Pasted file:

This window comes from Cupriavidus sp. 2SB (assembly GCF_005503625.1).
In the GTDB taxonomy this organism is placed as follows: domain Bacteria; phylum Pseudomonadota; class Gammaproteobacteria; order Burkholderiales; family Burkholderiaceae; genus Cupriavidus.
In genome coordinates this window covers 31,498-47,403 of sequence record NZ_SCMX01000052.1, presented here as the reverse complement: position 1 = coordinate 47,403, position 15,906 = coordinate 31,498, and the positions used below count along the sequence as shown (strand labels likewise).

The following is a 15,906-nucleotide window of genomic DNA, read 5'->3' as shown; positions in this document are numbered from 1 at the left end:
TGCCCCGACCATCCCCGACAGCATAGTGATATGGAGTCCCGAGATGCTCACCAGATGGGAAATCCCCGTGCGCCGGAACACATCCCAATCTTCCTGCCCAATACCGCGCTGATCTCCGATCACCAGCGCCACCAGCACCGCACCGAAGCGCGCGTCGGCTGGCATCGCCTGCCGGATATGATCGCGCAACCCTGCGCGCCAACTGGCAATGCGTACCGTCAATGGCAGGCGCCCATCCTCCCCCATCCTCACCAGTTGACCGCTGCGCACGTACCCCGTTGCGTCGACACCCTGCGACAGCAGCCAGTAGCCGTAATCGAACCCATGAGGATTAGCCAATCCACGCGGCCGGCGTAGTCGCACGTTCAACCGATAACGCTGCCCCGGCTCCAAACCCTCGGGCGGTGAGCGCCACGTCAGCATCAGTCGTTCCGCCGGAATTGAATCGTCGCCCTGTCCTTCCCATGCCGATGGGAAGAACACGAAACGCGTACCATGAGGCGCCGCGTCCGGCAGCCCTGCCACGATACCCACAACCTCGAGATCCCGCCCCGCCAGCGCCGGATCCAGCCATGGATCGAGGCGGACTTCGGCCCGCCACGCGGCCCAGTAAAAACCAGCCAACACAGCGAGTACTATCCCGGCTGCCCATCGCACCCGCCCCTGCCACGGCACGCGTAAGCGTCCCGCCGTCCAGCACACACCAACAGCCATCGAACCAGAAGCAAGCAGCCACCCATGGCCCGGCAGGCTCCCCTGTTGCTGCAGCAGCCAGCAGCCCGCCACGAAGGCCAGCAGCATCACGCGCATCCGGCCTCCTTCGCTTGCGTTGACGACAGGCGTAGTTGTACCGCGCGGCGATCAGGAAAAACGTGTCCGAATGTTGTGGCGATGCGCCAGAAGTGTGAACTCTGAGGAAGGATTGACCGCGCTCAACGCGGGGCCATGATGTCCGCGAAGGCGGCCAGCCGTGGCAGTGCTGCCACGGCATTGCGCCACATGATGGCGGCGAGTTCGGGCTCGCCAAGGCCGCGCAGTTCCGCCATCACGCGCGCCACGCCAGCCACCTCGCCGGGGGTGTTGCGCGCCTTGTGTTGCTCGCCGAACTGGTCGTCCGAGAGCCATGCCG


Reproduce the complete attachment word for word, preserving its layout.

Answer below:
This window comes from Cupriavidus sp. 2SB (assembly GCF_005503625.1).
In the GTDB taxonomy this organism is placed as follows: domain Bacteria; phylum Pseudomonadota; class Gammaproteobacteria; order Burkholderiales; family Burkholderiaceae; genus Cupriavidus.
In genome coordinates this window covers 31,498-47,403 of sequence record NZ_SCMX01000052.1, presented here as the reverse complement: position 1 = coordinate 47,403, position 15,906 = coordinate 31,498, and the positions used below count along the sequence as shown (strand labels likewise).

The following is a 15,906-nucleotide window of genomic DNA, read 5'->3' as shown; positions in this document are numbered from 1 at the left end:
TGCCCCGACCATCCCCGACAGCATAGTGATATGGAGTCCCGAGATGCTCACCAGATGGGAAATCCCCGTGCGCCGGAACACATCCCAATCTTCCTGCCCAATACCGCGCTGATCTCCGATCACCAGCGCCACCAGCACCGCACCGAAGCGCGCGTCGGCTGGCATCGCCTGCCGGATATGATCGCGCAACCCTGCGCGCCAACTGGCAATGCGTACCGTCAATGGCAGGCGCCCATCCTCCCCCATCCTCACCAGTTGACCGCTGCGCACGTACCCCGTTGCGTCGACACCCTGCGACAGCAGCCAGTAGCCGTAATCGAACCCATGAGGATTAGCCAATCCACGCGGCCGGCGTAGTCGCACGTTCAACCGATAACGCTGCCCCGGCTCCAAACCCTCGGGCGGTGAGCGCCACGTCAGCATCAGTCGTTCCGCCGGAATTGAATCGTCGCCCTGTCCTTCCCATGCCGATGGGAAGAACACGAAACGCGTACCATGAGGCGCCGCGTCCGGCAGCCCTGCCACGATACCCACAACCTCGAGATCCCGCCCCGCCAGCGCCGGATCCAGCCATGGATCGAGGCGGACTTCGGCCCGCCACGCGGCCCAGTAAAAACCAGCCAACACAGCGAGTACTATCCCGGCTGCCCATCGCACCCGCCCCTGCCACGGCACGCGTAAGCGTCCCGCCGTCCAGCACACACCAACAGCCATCGAACCAGAAGCAAGCAGCCACCCATGGCCCGGCAGGCTCCCCTGTTGCTGCAGCAGCCAGCAGCCCGCCACGAAGGCCAGCAGCATCACGCGCATCCGGCCTCCTTCGCTTGCGTTGACGACAGGCGTAGTTGTACCGCGCGGCGATCAGGAAAAACGTGTCCGAATGTTGTGGCGATGCGCCAGAAGTGTGAACTCTGAGGAAGGATTGACCGCGCTCAACGCGGGGCCATGATGTCCGCGAAGGCGGCCAGCCGTGGCAGTGCTGCCACGGCATTGCGCCACATGATGGCGGCGAGTTCGGGCTCGCCAAGGCCGCGCAGTTCCGCCATCACGCGCGCCACGCCAGCCACCTCGCCGGGGGTGTTGCGCGCCTTGTGTTGCTCGCCGAACTGGTCGTCCGAGAGCCATGCCG